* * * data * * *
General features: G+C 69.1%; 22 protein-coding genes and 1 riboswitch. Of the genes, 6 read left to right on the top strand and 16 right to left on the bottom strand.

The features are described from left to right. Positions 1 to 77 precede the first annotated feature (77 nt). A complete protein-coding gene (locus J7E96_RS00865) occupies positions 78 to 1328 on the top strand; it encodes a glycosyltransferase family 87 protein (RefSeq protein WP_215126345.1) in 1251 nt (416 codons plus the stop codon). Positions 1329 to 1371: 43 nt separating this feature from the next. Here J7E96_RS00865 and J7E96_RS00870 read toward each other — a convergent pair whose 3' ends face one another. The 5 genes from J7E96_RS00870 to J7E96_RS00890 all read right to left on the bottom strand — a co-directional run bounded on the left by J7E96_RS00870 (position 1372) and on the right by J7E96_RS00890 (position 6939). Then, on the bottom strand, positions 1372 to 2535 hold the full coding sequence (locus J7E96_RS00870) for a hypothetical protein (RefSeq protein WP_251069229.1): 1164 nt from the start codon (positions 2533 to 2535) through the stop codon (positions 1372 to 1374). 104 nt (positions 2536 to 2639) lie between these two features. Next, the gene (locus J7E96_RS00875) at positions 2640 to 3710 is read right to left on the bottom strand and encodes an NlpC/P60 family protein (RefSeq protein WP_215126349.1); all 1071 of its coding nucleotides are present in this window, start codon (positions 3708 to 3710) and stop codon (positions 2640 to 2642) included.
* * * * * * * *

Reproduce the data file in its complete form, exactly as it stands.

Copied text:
General features: G+C 69.1%; 22 protein-coding genes and 1 riboswitch. Of the genes, 6 read left to right on the top strand and 16 right to left on the bottom strand.

The features are described from left to right. Positions 1 to 77 precede the first annotated feature (77 nt). A complete protein-coding gene (locus J7E96_RS00865) occupies positions 78 to 1328 on the top strand; it encodes a glycosyltransferase family 87 protein (RefSeq protein WP_215126345.1) in 1251 nt (416 codons plus the stop codon). Positions 1329 to 1371: 43 nt separating this feature from the next. Here J7E96_RS00865 and J7E96_RS00870 read toward each other — a convergent pair whose 3' ends face one another. The 5 genes from J7E96_RS00870 to J7E96_RS00890 all read right to left on the bottom strand — a co-directional run bounded on the left by J7E96_RS00870 (position 1372) and on the right by J7E96_RS00890 (position 6939). Then, on the bottom strand, positions 1372 to 2535 hold the full coding sequence (locus J7E96_RS00870) for a hypothetical protein (RefSeq protein WP_251069229.1): 1164 nt from the start codon (positions 2533 to 2535) through the stop codon (positions 1372 to 1374). 104 nt (positions 2536 to 2639) lie between these two features. Next, the gene (locus J7E96_RS00875) at positions 2640 to 3710 is read right to left on the bottom strand and encodes an NlpC/P60 family protein (RefSeq protein WP_215126349.1); all 1071 of its coding nucleotides are present in this window, start codon (positions 3708 to 3710) and stop codon (positions 2640 to 2642) included.